It’s been almost a year since I last wrote here, and to say that this period has been “eventful” would be an understatement. After spending seven years in the profession as a litigator in a law firm (which was my first ever job), and dare I say having earned my stripes, I finally went independent as an arguing counsel late last June. These eight months of “independence” have been hectic in a good way and they have taught me quite a few things about myself and the profession.
For instance, despite having been part of a law firm setup for well over half a decade, I have come to realize that my conscious decision to not start a firm of my own and instead opt for a Chamber practice as an arguing counsel appears to have been a prudent one given that running a firm is perhaps more akin to running a business, in that it demands your attention 24*7*365. The significant managerial and administrative responsibilities that come with running a firm would have left me with little or no time to read widely and deeply on the law and outside of it on areas which interest me such as history, politics and economics, all of which I believe add to the practise of an arguing counsel.
Importantly, the skill set needed to successfully run a law firm, I think, is very different from the one needed to be a good litigator or counsel. One perhaps needs to be a “systems” guy to manage a firm, whereas the practice of an arguing counsel is relatively more of a solo act. That’s not to say that you don’t need the support of a committed team to succeed as an arguing counsel. All I am trying to say is that there may be several gifted individuals who are capable of running a firm as well as appearing in Court day in and day out without there being a dip in their performance, but I don’t consider myself one of them. Therefore, given my love of the law and the Courtroom and my commitment to give them my all, I chose not to experiment with running a firm, and instead decided to focus on honing my craft as an arguing counsel.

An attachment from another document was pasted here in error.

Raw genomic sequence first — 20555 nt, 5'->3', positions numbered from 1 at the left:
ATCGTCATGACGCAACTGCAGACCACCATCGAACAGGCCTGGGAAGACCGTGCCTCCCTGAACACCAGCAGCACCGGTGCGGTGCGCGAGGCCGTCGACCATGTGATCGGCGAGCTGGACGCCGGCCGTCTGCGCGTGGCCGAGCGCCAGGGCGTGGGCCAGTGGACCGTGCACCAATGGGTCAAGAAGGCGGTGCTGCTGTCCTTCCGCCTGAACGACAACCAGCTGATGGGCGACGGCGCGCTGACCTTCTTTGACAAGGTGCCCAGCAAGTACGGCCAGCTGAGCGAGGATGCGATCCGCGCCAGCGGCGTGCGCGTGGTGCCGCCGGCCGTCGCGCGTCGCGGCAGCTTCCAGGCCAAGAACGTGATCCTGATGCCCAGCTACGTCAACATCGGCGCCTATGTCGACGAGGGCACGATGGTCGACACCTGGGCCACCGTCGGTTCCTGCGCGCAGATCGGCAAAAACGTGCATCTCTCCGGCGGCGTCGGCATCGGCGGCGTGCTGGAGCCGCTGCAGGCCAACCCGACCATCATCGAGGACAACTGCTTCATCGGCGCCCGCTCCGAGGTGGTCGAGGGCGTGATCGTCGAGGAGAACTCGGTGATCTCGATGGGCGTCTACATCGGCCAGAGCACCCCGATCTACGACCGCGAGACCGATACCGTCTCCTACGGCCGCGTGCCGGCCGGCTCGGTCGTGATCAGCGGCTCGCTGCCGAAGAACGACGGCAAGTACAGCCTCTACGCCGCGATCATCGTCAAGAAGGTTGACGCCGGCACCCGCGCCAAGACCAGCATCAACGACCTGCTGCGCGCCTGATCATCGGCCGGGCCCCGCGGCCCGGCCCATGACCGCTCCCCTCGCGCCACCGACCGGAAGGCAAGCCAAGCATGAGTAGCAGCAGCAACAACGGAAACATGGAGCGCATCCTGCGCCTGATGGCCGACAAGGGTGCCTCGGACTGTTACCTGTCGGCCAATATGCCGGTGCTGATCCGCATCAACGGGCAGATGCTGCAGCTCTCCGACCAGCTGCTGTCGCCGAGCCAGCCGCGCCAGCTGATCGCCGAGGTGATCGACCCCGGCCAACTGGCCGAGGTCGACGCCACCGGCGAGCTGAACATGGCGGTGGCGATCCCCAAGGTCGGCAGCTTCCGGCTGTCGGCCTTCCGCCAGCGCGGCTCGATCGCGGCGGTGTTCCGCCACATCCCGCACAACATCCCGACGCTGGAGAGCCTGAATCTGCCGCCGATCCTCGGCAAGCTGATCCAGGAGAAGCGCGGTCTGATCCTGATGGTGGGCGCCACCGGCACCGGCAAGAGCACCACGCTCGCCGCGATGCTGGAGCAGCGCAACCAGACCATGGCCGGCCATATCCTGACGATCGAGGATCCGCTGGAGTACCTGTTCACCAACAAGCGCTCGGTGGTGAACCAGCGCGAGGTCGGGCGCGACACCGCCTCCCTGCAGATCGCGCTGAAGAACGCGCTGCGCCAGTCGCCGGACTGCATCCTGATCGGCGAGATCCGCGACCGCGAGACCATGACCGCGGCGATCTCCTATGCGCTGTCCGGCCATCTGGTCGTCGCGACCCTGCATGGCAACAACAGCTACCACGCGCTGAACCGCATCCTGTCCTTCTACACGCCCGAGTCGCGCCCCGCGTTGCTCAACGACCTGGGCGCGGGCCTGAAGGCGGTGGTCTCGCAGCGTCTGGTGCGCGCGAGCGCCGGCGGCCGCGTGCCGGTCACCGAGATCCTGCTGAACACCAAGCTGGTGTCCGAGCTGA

The other thing I learnt was that, as an arguing counsel while you can have your areas of core competence, in India you are expected to go beyond your comfort zone(s) because after a point of time, what matters and is valued is your ability to quickly understand the broad framework of a new area of practice and the nature of the forum, assimilate the facts of a case and the issues at play, apply the legal framework to the case and articulate it in a lucid and convincing manner to the forum. In a nutshell, you can or are perhaps expected to be a jack of some and master of a few without being perceived as spreading yourself too thin. Therefore, adaptability at short notice (sometimes barely an hour’s notice) is something you pick up as an arguing counsel.
While one could go on and on, to cut a long story short, each day as an arguing counsel brings with it a unique experience and the opportunity to learn from tremendously gifted peers, regardless of which side they are on. Hopefully, I have a long way to go and don’t stop learning. I certainly hope to frequently share with the readers whatever I learn.